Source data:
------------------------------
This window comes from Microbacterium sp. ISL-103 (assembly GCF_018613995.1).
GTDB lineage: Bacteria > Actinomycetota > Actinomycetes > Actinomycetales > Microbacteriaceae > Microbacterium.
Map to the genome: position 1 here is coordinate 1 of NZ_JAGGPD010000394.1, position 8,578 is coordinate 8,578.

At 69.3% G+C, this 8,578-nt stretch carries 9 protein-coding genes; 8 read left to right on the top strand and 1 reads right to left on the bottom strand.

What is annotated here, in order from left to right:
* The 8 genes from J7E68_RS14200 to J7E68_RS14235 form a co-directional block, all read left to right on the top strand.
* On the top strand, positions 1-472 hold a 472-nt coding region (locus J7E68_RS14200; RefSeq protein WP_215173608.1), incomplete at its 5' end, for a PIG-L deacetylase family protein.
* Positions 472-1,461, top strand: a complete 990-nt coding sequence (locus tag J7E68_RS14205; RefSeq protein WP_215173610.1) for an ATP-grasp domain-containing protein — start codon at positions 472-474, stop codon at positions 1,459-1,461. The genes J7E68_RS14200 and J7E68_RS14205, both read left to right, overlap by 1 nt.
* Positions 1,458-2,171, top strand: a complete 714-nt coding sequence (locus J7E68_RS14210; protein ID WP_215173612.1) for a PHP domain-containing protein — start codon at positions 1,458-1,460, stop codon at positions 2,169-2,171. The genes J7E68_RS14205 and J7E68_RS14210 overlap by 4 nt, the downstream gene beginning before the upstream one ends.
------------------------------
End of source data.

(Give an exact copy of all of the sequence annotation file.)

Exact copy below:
This window comes from Microbacterium sp. ISL-103 (assembly GCF_018613995.1).
GTDB lineage: Bacteria > Actinomycetota > Actinomycetes > Actinomycetales > Microbacteriaceae > Microbacterium.
Map to the genome: position 1 here is coordinate 1 of NZ_JAGGPD010000394.1, position 8,578 is coordinate 8,578.

At 69.3% G+C, this 8,578-nt stretch carries 9 protein-coding genes; 8 read left to right on the top strand and 1 reads right to left on the bottom strand.

What is annotated here, in order from left to right:
* The 8 genes from J7E68_RS14200 to J7E68_RS14235 form a co-directional block, all read left to right on the top strand.
* On the top strand, positions 1-472 hold a 472-nt coding region (locus J7E68_RS14200; RefSeq protein WP_215173608.1), incomplete at its 5' end, for a PIG-L deacetylase family protein.
* Positions 472-1,461, top strand: a complete 990-nt coding sequence (locus tag J7E68_RS14205; RefSeq protein WP_215173610.1) for an ATP-grasp domain-containing protein — start codon at positions 472-474, stop codon at positions 1,459-1,461. The genes J7E68_RS14200 and J7E68_RS14205, both read left to right, overlap by 1 nt.
* Positions 1,458-2,171, top strand: a complete 714-nt coding sequence (locus J7E68_RS14210; protein ID WP_215173612.1) for a PHP domain-containing protein — start codon at positions 1,458-1,460, stop codon at positions 2,169-2,171. The genes J7E68_RS14205 and J7E68_RS14210 overlap by 4 nt, the downstream gene beginning before the upstream one ends.